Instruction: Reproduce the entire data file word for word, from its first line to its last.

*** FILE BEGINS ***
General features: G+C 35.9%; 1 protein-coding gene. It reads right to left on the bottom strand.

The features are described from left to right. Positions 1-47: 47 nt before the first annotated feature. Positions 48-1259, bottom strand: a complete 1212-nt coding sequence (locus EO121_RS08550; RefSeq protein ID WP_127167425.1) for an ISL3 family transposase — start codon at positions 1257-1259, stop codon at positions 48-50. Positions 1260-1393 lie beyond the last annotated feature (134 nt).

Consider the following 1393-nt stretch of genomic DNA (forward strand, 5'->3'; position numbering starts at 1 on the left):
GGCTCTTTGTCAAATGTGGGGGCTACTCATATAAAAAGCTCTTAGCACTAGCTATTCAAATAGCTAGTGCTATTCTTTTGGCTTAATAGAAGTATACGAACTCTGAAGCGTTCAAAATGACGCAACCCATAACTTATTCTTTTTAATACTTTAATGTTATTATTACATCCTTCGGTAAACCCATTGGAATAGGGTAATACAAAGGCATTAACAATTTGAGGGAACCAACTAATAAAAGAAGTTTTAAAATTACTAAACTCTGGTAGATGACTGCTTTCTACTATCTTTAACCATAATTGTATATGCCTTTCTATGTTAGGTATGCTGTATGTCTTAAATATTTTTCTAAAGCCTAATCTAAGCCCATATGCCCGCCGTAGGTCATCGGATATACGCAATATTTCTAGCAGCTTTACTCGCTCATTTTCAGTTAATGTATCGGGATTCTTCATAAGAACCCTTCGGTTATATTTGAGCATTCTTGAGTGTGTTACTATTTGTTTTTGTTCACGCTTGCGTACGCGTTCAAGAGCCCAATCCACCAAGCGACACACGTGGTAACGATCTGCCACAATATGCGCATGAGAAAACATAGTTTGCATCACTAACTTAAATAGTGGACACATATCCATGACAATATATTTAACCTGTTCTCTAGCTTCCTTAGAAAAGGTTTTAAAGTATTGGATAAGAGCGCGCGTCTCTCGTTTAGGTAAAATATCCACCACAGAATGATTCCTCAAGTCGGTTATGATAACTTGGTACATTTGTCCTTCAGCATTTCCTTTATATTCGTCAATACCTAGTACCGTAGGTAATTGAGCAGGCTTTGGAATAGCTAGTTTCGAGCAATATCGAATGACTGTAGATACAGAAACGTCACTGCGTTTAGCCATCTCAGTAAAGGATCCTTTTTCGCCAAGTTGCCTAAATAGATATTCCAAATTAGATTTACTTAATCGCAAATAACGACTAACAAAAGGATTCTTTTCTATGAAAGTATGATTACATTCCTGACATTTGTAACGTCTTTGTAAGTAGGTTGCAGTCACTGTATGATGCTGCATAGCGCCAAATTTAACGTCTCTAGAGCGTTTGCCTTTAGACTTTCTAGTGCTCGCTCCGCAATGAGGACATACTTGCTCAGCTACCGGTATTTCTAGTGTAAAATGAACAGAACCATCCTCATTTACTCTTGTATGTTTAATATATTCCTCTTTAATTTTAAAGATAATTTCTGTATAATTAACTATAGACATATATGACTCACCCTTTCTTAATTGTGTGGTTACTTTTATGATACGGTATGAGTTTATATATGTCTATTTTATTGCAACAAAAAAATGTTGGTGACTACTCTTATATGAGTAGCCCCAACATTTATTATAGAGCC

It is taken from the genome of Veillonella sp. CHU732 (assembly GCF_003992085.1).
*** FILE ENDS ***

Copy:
General features: G+C 35.9%; 1 protein-coding gene. It reads right to left on the bottom strand.

The features are described from left to right. Positions 1-47: 47 nt before the first annotated feature. Positions 48-1259, bottom strand: a complete 1212-nt coding sequence (locus EO121_RS08550; RefSeq protein ID WP_127167425.1) for an ISL3 family transposase — start codon at positions 1257-1259, stop codon at positions 48-50. Positions 1260-1393 lie beyond the last annotated feature (134 nt).

Consider the following 1393-nt stretch of genomic DNA (forward strand, 5'->3'; position numbering starts at 1 on the left):
GGCTCTTTGTCAAATGTGGGGGCTACTCATATAAAAAGCTCTTAGCACTAGCTATTCAAATAGCTAGTGCTATTCTTTTGGCTTAATAGAAGTATACGAACTCTGAAGCGTTCAAAATGACGCAACCCATAACTTATTCTTTTTAATACTTTAATGTTATTATTACATCCTTCGGTAAACCCATTGGAATAGGGTAATACAAAGGCATTAACAATTTGAGGGAACCAACTAATAAAAGAAGTTTTAAAATTACTAAACTCTGGTAGATGACTGCTTTCTACTATCTTTAACCATAATTGTATATGCCTTTCTATGTTAGGTATGCTGTATGTCTTAAATATTTTTCTAAAGCCTAATCTAAGCCCATATGCCCGCCGTAGGTCATCGGATATACGCAATATTTCTAGCAGCTTTACTCGCTCATTTTCAGTTAATGTATCGGGATTCTTCATAAGAACCCTTCGGTTATATTTGAGCATTCTTGAGTGTGTTACTATTTGTTTTTGTTCACGCTTGCGTACGCGTTCAAGAGCCCAATCCACCAAGCGACACACGTGGTAACGATCTGCCACAATATGCGCATGAGAAAACATAGTTTGCATCACTAACTTAAATAGTGGACACATATCCATGACAATATATTTAACCTGTTCTCTAGCTTCCTTAGAAAAGGTTTTAAAGTATTGGATAAGAGCGCGCGTCTCTCGTTTAGGTAAAATATCCACCACAGAATGATTCCTCAAGTCGGTTATGATAACTTGGTACATTTGTCCTTCAGCATTTCCTTTATATTCGTCAATACCTAGTACCGTAGGTAATTGAGCAGGCTTTGGAATAGCTAGTTTCGAGCAATATCGAATGACTGTAGATACAGAAACGTCACTGCGTTTAGCCATCTCAGTAAAGGATCCTTTTTCGCCAAGTTGCCTAAATAGATATTCCAAATTAGATTTACTTAATCGCAAATAACGACTAACAAAAGGATTCTTTTCTATGAAAGTATGATTACATTCCTGACATTTGTAACGTCTTTGTAAGTAGGTTGCAGTCACTGTATGATGCTGCATAGCGCCAAATTTAACGTCTCTAGAGCGTTTGCCTTTAGACTTTCTAGTGCTCGCTCCGCAATGAGGACATACTTGCTCAGCTACCGGTATTTCTAGTGTAAAATGAACAGAACCATCCTCATTTACTCTTGTATGTTTAATATATTCCTCTTTAATTTTAAAGATAATTTCTGTATAATTAACTATAGACATATATGACTCACCCTTTCTTAATTGTGTGGTTACTTTTATGATACGGTATGAGTTTATATATGTCTATTTTATTGCAACAAAAAAATGTTGGTGACTACTCTTATATGAGTAGCCCCAACATTTATTATAGAGCC

It is taken from the genome of Veillonella sp. CHU732 (assembly GCF_003992085.1).